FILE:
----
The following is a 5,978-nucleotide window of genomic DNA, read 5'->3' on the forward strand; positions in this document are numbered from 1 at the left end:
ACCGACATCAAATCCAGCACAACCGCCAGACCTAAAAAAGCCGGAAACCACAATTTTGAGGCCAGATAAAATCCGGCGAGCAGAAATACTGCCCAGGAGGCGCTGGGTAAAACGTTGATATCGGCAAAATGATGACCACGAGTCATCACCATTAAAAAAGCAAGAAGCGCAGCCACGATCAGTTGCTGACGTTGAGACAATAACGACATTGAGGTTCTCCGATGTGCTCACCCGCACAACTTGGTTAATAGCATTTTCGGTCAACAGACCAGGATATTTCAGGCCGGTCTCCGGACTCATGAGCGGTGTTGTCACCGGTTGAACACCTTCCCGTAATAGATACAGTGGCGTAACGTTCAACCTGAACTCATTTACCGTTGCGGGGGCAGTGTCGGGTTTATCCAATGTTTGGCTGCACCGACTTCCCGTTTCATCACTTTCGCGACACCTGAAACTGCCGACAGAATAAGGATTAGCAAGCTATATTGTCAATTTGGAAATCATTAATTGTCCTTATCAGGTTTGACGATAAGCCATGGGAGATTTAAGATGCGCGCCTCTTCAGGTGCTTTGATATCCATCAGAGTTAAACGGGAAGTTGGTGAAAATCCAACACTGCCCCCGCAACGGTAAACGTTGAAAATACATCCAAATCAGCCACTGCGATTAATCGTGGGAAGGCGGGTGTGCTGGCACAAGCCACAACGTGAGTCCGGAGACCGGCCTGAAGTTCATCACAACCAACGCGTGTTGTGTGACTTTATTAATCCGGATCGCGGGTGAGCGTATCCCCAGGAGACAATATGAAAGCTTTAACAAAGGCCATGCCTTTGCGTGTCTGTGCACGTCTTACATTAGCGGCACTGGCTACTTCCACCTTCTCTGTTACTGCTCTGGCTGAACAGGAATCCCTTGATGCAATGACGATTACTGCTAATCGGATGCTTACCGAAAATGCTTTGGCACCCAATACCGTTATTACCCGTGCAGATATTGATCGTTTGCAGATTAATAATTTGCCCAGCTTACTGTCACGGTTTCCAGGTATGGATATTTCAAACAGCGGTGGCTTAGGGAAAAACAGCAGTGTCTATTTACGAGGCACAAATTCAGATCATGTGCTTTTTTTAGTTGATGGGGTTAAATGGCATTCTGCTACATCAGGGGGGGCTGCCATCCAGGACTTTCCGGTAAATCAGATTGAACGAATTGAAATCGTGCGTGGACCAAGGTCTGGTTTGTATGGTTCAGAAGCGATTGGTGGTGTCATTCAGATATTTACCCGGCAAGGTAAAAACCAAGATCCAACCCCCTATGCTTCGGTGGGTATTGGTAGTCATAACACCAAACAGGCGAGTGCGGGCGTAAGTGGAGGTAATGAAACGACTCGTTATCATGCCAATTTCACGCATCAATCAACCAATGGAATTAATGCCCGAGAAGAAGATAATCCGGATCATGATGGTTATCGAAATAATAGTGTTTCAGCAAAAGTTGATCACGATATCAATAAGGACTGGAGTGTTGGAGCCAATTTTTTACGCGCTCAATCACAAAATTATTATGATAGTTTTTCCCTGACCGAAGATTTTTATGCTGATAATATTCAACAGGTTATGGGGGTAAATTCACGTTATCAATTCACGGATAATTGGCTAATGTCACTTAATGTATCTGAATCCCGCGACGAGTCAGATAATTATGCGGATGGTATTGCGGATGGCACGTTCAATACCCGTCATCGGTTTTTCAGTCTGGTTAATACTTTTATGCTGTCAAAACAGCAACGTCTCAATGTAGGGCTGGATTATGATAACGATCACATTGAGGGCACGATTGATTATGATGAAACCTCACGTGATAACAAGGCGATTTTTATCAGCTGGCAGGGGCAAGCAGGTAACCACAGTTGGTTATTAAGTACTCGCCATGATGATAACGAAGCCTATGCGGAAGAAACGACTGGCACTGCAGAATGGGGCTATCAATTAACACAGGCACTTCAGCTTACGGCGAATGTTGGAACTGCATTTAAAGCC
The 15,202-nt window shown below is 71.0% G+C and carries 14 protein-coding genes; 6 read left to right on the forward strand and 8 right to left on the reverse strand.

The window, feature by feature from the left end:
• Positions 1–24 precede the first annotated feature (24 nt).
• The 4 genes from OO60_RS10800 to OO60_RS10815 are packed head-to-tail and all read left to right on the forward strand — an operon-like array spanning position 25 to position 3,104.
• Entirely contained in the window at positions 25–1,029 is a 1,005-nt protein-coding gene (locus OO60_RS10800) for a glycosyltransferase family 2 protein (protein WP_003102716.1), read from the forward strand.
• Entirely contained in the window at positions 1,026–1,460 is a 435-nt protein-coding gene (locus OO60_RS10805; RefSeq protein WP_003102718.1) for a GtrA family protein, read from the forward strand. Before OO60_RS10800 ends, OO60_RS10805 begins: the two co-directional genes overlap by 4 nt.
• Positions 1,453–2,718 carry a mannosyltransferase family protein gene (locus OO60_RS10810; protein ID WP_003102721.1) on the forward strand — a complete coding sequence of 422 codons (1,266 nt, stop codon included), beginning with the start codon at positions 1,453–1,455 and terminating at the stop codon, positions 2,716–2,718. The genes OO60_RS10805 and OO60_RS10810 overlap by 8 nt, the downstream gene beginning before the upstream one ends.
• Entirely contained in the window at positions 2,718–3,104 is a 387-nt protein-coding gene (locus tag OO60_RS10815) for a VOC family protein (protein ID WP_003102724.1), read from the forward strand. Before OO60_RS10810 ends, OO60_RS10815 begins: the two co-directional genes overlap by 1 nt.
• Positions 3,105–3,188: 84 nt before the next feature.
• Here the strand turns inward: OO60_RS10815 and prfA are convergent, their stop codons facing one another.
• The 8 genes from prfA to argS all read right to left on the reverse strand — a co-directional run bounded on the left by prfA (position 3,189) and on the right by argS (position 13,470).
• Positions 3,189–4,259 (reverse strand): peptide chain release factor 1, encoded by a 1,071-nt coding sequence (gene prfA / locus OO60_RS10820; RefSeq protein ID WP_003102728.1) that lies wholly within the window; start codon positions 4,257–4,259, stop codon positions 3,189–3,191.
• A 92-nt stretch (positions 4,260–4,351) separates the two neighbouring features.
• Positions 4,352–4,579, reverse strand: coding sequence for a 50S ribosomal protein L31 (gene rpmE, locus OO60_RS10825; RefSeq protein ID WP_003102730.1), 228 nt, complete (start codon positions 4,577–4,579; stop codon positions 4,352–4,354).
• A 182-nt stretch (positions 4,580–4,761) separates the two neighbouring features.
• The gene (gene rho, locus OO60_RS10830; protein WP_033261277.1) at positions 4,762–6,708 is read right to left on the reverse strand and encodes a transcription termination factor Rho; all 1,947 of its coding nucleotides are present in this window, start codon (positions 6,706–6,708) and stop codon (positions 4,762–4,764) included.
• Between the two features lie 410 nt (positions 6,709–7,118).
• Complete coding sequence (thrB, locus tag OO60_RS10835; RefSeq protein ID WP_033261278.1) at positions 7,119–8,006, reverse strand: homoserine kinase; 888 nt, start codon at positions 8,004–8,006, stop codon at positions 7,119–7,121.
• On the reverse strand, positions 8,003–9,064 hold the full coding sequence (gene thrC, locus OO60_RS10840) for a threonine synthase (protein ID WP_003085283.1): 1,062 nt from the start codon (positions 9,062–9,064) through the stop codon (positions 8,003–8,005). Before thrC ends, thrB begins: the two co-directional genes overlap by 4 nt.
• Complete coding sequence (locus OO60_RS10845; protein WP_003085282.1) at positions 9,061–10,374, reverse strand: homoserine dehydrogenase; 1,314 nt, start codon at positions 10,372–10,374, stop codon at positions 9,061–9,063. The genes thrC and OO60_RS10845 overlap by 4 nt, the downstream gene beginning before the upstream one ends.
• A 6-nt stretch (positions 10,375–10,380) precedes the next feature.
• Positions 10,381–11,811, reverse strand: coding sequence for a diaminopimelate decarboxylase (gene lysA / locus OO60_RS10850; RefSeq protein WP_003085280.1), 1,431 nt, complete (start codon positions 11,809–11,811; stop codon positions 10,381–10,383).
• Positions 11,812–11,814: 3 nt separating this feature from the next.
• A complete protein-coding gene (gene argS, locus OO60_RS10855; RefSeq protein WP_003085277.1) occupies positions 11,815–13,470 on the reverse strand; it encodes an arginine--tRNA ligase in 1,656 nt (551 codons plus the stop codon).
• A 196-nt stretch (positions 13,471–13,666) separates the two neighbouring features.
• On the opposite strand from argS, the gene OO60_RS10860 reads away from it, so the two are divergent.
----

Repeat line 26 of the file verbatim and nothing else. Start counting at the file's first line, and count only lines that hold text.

• A complete protein-coding gene (gene argS, locus OO60_RS10855; RefSeq protein WP_003085277.1) occupies positions 11,815–13,470 on the reverse strand; it encodes an arginine--tRNA ligase in 1,656 nt (551 codons plus the stop codon).